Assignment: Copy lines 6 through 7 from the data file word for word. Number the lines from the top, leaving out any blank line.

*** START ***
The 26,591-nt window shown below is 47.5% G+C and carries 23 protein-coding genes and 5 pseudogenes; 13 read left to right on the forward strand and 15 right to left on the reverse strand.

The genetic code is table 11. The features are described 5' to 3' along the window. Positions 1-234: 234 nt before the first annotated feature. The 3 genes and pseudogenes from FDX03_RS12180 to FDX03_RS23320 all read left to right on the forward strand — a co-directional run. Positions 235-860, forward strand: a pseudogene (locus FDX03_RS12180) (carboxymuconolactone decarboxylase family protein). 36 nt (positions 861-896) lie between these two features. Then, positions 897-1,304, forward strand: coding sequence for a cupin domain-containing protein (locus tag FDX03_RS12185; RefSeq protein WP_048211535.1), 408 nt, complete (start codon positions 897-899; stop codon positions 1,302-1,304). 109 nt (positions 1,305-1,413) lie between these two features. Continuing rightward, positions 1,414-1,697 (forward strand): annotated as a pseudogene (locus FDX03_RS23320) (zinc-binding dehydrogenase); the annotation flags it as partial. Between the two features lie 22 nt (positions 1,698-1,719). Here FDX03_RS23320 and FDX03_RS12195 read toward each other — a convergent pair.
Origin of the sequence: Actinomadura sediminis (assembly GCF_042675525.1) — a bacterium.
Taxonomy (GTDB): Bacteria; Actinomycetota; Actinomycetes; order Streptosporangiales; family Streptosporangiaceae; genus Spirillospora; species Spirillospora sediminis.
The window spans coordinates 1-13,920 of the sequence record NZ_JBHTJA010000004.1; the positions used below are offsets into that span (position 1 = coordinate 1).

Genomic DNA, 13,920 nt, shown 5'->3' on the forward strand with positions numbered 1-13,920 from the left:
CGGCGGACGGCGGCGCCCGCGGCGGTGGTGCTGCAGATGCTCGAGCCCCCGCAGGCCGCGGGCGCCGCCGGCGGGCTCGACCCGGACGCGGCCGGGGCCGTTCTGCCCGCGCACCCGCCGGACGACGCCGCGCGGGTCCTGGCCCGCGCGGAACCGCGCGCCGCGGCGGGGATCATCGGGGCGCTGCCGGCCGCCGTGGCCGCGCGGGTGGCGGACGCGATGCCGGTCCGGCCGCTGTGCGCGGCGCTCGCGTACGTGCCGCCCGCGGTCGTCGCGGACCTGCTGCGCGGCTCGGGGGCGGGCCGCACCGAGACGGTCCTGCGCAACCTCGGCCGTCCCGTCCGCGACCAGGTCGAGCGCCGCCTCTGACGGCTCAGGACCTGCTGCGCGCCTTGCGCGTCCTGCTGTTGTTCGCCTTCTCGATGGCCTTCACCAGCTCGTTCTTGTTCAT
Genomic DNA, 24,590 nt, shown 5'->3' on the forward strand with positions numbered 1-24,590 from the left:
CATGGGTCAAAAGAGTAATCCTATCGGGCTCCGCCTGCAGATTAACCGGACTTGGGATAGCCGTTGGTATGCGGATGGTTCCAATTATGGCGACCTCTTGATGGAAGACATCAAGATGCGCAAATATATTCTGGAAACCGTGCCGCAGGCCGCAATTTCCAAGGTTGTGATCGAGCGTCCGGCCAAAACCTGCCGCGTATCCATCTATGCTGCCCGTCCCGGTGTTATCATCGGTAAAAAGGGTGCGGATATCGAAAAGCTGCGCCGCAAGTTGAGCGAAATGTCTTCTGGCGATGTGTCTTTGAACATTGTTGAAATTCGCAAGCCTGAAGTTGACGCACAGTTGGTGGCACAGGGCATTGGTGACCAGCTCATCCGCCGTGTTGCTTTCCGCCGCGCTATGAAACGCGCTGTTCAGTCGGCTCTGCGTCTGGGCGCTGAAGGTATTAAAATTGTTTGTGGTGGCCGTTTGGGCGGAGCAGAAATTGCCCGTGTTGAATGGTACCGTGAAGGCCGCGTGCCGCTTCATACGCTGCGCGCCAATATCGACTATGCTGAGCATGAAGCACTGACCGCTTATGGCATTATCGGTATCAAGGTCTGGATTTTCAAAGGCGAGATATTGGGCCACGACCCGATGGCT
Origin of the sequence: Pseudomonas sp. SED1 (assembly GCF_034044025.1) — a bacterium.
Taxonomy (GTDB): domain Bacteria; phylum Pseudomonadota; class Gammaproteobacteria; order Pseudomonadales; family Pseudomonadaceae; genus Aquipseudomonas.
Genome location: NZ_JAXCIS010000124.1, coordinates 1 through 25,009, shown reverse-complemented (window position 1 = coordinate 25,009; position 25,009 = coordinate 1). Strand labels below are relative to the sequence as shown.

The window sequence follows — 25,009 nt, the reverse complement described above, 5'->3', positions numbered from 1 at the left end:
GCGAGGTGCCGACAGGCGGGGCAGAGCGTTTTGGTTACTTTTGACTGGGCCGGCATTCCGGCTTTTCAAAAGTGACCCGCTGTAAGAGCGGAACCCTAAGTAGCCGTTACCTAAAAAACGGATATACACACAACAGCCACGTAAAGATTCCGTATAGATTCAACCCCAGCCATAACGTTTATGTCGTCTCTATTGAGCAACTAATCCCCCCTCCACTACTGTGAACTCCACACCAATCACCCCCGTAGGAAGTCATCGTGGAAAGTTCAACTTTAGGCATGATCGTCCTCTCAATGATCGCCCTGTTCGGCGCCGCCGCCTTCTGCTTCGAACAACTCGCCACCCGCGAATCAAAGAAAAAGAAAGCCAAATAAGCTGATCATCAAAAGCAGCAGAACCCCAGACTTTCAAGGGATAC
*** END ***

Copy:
Genomic DNA, 13,920 nt, shown 5'->3' on the forward strand with positions numbered 1-13,920 from the left:
CGGCGGACGGCGGCGCCCGCGGCGGTGGTGCTGCAGATGCTCGAGCCCCCGCAGGCCGCGGGCGCCGCCGGCGGGCTCGACCCGGACGCGGCCGGGGCCGTTCTGCCCGCGCACCCGCCGGACGACGCCGCGCGGGTCCTGGCCCGCGCGGAACCGCGCGCCGCGGCGGGGATCATCGGGGCGCTGCCGGCCGCCGTGGCCGCGCGGGTGGCGGACGCGATGCCGGTCCGGCCGCTGTGCGCGGCGCTCGCGTACGTGCCGCCCGCGGTCGTCGCGGACCTGCTGCGCGGCTCGGGGGCGGGCCGCACCGAGACGGTCCTGCGCAACCTCGGCCGTCCCGTCCGCGACCAGGTCGAGCGCCGCCTCTGACGGCTCAGGACCTGCTGCGCGCCTTGCGCGTCCTGCTGTTGTTCGCCTTCTCGATGGCCTTCACCAGCTCGTTCTTGTTCAT